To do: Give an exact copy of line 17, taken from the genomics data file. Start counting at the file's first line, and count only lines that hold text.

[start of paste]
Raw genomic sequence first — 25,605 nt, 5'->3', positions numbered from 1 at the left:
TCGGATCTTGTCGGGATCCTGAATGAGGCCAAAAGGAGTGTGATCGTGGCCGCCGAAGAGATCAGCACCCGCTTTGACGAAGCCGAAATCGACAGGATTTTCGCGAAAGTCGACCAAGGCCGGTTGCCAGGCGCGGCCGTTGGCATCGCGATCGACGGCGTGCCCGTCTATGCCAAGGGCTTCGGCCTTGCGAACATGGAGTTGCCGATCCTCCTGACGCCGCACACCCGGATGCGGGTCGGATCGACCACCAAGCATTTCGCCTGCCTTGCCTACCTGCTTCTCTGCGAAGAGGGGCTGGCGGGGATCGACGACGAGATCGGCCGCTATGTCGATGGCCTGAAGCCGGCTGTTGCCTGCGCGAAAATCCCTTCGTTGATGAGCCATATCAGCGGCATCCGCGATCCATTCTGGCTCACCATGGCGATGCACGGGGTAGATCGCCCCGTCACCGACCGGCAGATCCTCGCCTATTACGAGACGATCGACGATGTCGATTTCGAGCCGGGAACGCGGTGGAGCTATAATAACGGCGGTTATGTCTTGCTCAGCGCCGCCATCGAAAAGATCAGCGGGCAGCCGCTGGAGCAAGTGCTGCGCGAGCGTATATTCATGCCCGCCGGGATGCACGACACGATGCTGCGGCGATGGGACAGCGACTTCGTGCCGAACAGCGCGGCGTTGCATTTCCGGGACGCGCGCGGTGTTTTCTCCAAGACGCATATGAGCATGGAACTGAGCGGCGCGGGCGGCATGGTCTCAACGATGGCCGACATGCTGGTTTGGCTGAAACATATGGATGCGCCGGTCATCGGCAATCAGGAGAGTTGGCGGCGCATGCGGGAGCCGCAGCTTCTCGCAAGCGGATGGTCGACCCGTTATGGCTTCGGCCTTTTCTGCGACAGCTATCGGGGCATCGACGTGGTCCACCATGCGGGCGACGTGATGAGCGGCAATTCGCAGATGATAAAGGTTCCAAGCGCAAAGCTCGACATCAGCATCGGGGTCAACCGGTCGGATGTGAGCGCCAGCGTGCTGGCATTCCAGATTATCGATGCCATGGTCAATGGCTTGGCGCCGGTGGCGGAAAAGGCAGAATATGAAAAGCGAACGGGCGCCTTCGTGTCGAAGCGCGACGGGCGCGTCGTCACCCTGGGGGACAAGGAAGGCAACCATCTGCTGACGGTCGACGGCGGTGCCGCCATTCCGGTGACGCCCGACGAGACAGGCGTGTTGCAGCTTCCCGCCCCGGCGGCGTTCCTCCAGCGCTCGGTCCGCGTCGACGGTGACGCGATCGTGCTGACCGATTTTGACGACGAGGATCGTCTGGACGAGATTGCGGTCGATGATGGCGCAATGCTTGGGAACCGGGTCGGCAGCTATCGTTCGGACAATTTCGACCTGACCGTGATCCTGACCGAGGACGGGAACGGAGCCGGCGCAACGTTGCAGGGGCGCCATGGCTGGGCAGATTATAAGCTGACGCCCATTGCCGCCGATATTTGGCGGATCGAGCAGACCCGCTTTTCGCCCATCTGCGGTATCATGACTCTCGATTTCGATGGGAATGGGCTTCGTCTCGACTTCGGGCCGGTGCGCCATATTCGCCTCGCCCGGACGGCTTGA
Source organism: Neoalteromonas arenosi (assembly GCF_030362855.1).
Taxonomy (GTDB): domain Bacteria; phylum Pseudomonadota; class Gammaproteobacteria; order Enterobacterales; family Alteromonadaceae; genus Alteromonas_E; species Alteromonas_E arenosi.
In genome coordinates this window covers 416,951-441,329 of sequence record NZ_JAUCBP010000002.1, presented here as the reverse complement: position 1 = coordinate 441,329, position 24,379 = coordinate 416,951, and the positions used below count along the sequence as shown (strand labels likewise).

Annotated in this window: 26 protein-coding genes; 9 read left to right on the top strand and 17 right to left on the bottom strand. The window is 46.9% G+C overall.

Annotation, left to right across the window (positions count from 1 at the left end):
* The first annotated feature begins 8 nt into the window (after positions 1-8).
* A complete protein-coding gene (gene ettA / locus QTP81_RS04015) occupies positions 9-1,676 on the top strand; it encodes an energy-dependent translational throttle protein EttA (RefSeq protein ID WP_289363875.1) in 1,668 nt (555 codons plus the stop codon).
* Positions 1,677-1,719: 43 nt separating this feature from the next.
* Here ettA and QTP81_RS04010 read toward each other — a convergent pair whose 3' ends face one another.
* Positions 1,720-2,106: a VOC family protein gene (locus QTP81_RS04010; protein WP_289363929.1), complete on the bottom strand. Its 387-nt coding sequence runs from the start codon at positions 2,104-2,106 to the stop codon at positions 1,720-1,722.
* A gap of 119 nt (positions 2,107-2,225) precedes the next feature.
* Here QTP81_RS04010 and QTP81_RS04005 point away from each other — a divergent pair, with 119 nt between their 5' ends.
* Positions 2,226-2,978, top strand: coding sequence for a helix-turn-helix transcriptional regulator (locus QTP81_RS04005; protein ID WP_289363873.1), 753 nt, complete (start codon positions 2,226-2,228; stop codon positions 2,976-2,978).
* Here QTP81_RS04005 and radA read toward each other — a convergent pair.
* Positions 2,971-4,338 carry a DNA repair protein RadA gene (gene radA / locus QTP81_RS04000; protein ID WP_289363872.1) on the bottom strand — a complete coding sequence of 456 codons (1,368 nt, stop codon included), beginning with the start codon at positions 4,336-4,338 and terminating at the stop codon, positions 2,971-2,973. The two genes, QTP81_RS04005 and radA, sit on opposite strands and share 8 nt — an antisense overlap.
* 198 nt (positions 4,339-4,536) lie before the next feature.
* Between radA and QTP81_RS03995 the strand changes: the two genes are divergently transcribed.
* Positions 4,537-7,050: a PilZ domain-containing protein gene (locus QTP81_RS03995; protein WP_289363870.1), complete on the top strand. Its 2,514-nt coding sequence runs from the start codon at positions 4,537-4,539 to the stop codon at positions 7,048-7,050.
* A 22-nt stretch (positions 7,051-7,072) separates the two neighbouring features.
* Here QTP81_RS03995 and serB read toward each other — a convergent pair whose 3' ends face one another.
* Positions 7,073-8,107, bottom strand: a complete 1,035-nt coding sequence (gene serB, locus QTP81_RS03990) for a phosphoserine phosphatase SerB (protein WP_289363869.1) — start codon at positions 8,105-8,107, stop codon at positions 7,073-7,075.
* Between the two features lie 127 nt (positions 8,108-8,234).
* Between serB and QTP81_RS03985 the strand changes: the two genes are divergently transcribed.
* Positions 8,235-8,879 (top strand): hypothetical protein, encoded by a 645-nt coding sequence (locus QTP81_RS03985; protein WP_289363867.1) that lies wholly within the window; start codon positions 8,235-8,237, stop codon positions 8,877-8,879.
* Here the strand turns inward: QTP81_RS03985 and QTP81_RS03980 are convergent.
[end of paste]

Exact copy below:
* Positions 2,971-4,338 carry a DNA repair protein RadA gene (gene radA / locus QTP81_RS04000; protein ID WP_289363872.1) on the bottom strand — a complete coding sequence of 456 codons (1,368 nt, stop codon included), beginning with the start codon at positions 4,336-4,338 and terminating at the stop codon, positions 2,971-2,973. The two genes, QTP81_RS04005 and radA, sit on opposite strands and share 8 nt — an antisense overlap.